We’re on an overpass when something I can’t understand happens. Something under the car is thumping. The car is lame, bouncing. My father pulls out of traffic, onto a sidewalk, and stops the car, turns off the engine. He opens the door. I watch him kneel onto the concrete. He is looking at the front, right wheel. Now he opens the passenger door. He lifts me out of the car, stands me behind him on the sidewalk, near a black, wrought-iron fence. Below is the cross street. Nothing outside of our car had any real existence.  

But now cars are passing us, I can feel the wind of their speed. I can hear the air brakes of the buses. I smell fumes, exhaust from cars and trucks, passing us by on Pitkin Avenue. I feel confused. Bolts of fear are darting in my stomach, and through my legs. My father opens the trunk of the car, takes out the jack—the tool that has his name—Jack, for Jacob, though Aunt Laulie calls him Jake—the only person I have ever heard say that name. I wonder now if his parents, my unknown grandparents, called him Jake. I think they must have called him something in Yiddish—Yakov—or maybe he had a pet name. I can only wonder, and feel stabs of regret that I can’t know.

But I know the tool. I’ve seen my father change a tire before—for our car, and for other people’s cars, in the quiet of the country where we go in the summers. But not on Pitkin Avenue. Chaos has penetrated our tranquil world, our beautiful, rounded-form car—it had to be the black Chevy, because I wasn’t seven. It wasn’t 1952, when we got the green Dodge. I think I am three. I must hold on to my father’s back, his tan jacket, with my eyes or I will disappear.

My father has pried off the hubcap with the crowbar that was wrapped in oil cloth, carefully, along with the jack. The beautiful, rounded hubcap, that friendly face with red cursive writing that must have spelled Chevrolet, is off the wheel, has clanked onto the ground, is wobbling from the momentum of its sudden displacement. And I see the terrifying face—the lug nuts that were hidden underneath, concealed, but there all the time. That face is 

monstrous. I am, for a split second, stunned. Then my mouth is open and I am screaming. I have seen something I will only understand later. The membrane between safety and chaos has broken—between me and the dangerous world, the world my father can’t protect me from. There is only my screaming now. I am out of my mind with terror. The illusion is pierced. My father, my devoted father, who loves me more than life, can’t protect me from it—can’t protect me from life. Beyond his strong arms, beyond his love, his green eyes full of sorrow, the world has shown itself to me.

My father is surprised. I am hysterical. I know that he’s surprised by his face, by the tone of his voice though I can’t now hear what he is saying. But he is not angry. His eyebrows are arched, his brow furrowed. He picks me up and holds me close to him, me heaving with the gasps, the lurches that come after crying. He leaves our car on that overpass, on busy Pitkin Ave, and takes me home on the bus. I sit next to him, he has given me his handkerchief. He helps me blow my nose. He wipes my heated and sweating face.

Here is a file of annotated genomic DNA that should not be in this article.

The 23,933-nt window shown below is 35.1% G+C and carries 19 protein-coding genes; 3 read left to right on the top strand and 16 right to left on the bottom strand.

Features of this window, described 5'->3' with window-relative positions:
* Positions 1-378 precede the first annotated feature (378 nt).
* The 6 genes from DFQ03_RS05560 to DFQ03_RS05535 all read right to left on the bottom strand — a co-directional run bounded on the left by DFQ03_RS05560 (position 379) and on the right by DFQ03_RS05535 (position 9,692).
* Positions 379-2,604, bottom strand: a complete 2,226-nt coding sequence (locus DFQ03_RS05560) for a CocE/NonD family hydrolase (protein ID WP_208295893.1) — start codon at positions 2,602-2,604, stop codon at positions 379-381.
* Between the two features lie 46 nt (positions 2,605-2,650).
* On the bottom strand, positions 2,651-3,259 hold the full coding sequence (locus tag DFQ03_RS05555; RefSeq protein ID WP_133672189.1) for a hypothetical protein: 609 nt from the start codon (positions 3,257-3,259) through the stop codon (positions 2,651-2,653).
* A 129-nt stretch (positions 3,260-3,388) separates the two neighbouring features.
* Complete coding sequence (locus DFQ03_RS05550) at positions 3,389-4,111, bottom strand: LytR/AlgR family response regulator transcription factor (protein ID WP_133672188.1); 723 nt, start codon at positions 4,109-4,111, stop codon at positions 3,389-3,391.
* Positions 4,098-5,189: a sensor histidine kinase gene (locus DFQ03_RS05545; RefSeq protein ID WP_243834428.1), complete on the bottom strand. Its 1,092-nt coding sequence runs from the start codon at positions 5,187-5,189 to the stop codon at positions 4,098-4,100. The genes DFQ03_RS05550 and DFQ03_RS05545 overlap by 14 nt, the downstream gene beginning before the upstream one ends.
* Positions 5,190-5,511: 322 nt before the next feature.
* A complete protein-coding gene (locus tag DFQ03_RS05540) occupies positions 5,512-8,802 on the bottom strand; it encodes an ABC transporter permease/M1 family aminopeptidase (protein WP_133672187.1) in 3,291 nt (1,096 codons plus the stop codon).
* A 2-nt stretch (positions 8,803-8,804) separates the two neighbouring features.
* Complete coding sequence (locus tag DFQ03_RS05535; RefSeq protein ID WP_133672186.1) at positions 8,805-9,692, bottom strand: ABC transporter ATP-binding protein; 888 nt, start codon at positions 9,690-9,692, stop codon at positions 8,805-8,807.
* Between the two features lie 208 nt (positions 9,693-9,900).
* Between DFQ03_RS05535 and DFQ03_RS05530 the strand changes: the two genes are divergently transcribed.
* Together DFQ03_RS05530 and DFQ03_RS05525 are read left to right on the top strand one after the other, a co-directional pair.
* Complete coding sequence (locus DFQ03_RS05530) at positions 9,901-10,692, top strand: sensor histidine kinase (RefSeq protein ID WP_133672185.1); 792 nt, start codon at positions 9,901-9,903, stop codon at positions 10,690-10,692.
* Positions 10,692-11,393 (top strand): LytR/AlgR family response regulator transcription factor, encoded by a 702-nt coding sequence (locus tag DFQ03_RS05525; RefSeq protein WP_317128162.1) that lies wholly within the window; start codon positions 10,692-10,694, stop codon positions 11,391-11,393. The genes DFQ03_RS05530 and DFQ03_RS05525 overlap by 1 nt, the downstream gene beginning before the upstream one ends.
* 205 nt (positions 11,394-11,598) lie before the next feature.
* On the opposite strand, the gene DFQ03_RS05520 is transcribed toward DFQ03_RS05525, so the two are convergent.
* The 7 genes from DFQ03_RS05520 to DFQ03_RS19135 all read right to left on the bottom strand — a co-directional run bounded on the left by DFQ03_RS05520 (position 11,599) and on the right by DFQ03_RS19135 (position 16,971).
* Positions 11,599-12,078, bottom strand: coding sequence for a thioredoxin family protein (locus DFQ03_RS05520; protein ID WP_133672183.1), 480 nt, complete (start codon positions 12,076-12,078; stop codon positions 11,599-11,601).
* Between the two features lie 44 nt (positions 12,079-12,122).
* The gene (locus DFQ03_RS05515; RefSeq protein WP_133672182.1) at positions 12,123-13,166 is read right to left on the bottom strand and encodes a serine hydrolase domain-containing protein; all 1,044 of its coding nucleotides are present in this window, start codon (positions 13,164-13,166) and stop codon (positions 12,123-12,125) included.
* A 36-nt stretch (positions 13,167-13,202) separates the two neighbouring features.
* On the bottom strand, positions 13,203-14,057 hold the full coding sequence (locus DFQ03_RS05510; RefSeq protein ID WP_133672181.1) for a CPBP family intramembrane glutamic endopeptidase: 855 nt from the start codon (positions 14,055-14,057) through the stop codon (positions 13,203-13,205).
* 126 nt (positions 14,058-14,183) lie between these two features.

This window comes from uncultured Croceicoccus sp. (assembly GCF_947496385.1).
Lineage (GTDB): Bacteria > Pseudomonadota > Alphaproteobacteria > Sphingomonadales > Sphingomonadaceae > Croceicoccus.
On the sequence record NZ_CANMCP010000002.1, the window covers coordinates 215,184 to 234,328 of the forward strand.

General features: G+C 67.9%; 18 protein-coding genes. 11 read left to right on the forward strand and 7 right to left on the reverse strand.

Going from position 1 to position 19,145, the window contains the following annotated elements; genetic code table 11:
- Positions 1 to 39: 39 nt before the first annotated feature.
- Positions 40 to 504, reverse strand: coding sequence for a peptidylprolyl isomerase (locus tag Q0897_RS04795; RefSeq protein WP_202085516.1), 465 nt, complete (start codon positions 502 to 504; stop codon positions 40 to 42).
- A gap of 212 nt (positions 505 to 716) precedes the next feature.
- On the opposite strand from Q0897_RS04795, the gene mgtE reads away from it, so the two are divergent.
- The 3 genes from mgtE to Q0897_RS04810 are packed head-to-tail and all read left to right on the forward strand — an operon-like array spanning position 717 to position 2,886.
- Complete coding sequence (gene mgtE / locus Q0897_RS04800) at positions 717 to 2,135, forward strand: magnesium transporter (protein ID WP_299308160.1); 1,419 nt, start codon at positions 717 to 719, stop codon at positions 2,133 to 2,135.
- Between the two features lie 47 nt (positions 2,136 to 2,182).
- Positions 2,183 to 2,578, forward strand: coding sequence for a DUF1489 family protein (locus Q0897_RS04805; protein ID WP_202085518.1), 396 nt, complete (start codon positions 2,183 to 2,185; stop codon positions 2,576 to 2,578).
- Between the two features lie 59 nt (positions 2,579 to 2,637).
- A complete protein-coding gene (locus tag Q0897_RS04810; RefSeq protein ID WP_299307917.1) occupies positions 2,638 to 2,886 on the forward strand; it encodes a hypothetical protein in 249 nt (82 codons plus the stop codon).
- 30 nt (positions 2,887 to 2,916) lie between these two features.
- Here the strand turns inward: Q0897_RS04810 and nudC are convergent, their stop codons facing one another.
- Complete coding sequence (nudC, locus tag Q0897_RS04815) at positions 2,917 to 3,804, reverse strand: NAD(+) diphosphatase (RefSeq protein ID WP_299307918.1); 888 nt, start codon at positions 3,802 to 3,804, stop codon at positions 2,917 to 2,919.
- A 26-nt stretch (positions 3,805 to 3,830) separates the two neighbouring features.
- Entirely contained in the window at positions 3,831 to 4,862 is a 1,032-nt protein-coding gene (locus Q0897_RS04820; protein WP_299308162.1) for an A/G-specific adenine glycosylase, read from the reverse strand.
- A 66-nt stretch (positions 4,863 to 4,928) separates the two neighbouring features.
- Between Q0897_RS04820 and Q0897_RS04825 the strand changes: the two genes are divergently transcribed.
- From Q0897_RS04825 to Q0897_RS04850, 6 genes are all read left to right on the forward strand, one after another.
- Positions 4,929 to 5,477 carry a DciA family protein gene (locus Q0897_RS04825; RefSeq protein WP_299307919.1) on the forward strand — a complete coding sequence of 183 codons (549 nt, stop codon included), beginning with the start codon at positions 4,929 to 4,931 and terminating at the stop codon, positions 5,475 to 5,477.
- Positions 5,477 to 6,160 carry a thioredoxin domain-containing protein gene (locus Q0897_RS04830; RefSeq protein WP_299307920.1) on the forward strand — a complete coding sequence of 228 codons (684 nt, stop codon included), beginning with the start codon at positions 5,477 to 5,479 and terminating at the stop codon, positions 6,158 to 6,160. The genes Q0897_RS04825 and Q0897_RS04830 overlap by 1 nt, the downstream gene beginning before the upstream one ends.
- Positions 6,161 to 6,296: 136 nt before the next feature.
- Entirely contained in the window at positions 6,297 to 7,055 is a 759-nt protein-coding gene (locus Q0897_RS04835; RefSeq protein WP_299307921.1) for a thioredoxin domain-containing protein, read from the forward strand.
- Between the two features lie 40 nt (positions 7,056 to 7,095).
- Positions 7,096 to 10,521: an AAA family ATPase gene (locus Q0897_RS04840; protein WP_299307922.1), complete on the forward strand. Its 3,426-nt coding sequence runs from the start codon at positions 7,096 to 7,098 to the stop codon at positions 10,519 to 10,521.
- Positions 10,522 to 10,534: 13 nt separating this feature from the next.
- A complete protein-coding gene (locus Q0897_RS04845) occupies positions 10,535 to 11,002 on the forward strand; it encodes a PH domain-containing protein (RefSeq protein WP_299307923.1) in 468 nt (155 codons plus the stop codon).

My mother must have been home, but here the memory goes dark. I know my father will go back to fix the flat tire and bring the car home. But I had seen something I would never forget. Such experiences were accruing. Falling, scraping my knee, the wound feeling like a sickness, as big as the sky. Life seeping in beyond my father. Only he stood between me and the specters that began to invade my dreams. War, skies filled with airplanes dropping bombs. I’d never seen these things, or lived them. Where did the images come from? Ancestral memory?  I knew truths I was too young to bear.

Be afraid when you see me afraid, my father told me. But my father wasn’t fearful. I was out of my mind with fear, mad with it under the veneer of my father’s protection.

When I was 26, my father died. That terror bloomed and reigned for eight months. It felt like an encounter with hell.

It passed; its passing came as the benefit of a decision to choose life. I left my marriage. I was reborn, stronger. Longing still for my father. Knowing more than I could understand or integrate, I was developing the muscles to hold some truth. That would allow me to live again—after my father’s death, and then my mother’s, that soon followed.


Do you recall an experience in childhood that made you realize how big, and possibly scary, the world was or could be beyond your parents’ protection? Have you written about it? What did you think of Helena’s latest column—was it helpful to see her first draft and then her revision? Share with us in the comments.

Related reading: Helena Writes

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Hello, Helena.
I enjoyed your January 2024 Blog Posting. It had particular meaning to me since I, too, grew up in Brooklyn -- not too far from Pitkin Avenue. I used to go shopping there with my parents. I remember all of the stores and the traffic and the people and the smells of food. It brought back memories. Thanks.